NSA Reform Bill Idles in Congress

Electric Frontier Foundtion \ WikimediaElectric Frontier Foundtion \ Wikimedia

The USA Freedom Act, designed to rein in the National Security Agency (NSA) dragnet, has been parked in the Judiciary Committee since October. Committee chairmen are waiting for a reactions and recommendations from the White House.

The proposed bill is designed to undermine NSA surveillance by, essentially, making illegal the bulk collection of Americans' data that currently occurs under Section 215 of the USA Patriot Act. TechCrunch explains:

The bill’s official summary claims that it will end bulk collection of certain records that is currently based on Section 215′s authority, limiting collection to things that deal directly with terrorism or “clandestine intelligence” that are linked to foreign agents, foreign “power,” or suspected foreign agents, or individuals in contact with a foreign “power.”

Patriot Act architect Rep. Jim Sensenbrenner (R-Wis.) introduced the USA Freedom Act following revelations of the NSA's extraordinary scope. In a letter to Attorney General Eric Holder, Rep. Sensenbrenner declared, “Seizing phone records of millions of innocent people is excessive and un-American.” It has garnered 130 co-sponsors and has the support of the American Civil Liberties Union.

NSA whistle-blower Edward Snowden sparked reform attempts from many corners. Outside of the realm of politics, novel, privacy-enhancing crypto-technologies and ambitious projects to decentralize the internet have gained traction in recent months.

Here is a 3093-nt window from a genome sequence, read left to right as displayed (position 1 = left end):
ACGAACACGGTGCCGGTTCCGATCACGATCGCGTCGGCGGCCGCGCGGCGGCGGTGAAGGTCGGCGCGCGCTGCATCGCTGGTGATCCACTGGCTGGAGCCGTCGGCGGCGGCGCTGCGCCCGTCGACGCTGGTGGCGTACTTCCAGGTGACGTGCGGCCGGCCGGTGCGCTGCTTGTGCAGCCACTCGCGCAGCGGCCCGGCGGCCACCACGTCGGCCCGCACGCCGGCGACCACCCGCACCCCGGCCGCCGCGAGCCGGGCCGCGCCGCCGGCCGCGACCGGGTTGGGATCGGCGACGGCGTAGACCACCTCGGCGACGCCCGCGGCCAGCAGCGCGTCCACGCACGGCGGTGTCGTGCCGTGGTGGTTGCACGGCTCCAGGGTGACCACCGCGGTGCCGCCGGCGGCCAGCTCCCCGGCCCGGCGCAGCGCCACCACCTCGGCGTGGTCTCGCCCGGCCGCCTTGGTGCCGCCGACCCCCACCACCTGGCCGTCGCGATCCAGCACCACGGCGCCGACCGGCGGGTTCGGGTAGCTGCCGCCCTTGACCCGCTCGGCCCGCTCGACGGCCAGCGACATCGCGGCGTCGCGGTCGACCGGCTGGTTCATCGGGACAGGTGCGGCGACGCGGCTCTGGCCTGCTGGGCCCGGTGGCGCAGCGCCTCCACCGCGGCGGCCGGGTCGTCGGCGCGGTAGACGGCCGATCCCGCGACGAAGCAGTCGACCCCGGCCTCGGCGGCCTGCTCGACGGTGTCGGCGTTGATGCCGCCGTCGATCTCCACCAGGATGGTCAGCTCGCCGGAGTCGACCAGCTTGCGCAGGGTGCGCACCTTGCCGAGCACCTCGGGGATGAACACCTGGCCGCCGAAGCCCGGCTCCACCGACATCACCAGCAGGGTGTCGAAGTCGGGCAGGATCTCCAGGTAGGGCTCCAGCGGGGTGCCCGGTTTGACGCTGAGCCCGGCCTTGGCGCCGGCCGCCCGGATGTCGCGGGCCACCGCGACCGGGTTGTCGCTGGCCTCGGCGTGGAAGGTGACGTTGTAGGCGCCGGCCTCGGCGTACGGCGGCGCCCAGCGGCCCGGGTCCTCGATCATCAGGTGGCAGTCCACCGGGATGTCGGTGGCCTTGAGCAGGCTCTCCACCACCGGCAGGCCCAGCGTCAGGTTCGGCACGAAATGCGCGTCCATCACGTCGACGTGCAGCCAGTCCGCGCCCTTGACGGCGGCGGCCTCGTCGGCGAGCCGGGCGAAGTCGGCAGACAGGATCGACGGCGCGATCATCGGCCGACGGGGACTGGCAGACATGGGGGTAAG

But offical government channels remain the primary means of reform. Last Tuesday's global protests, dubbed The Day We Fight Back, unleashed a torrent of emails and phone calls encouraging Congress to pass the USA Freedom Act. At one point the protests against mass surveillance were “kicking 5,000 calls per hour into Congressional offices,” according to TechCrunch. Even so, the protests fell short of grandiose expectations set by the super successful SOPA/PIPA blackout. The protests haven't had an immediate impact on the stalled legislation.

However, the protests signal building momentum. Reformers are optimistic that The USA Freedom Act, or something else, will eventually pass. Greg Nojeim, senior counsel with the Center for Democracy and Technology told The Hill, “I think that the need for change is very clear. It’s a question more of when, not whether.”

A deadline built into the Patriot Act gives surveillance-happy representatives an incentive to reform quickly. Section 215, the section that authorizes the FISA courts, will expire next summer. Civil liberties advocates are confident that reauthorization won't get enough votes without some sort of preceding modifications.

Read more from Reason.com on the USA Freedom Act.

Editor's Note: We invite comments and request that they be civil and on-topic. We do not moderate or assume any responsibility for comments, which are owned by the readers who post them. Comments do not represent the views of Reason.com or Reason Foundation. We reserve the right to delete any comment for any reason at any time. Report abuses.

  • Rich||

    Committee chairmen are waiting for a reactions and recommendations from the White House.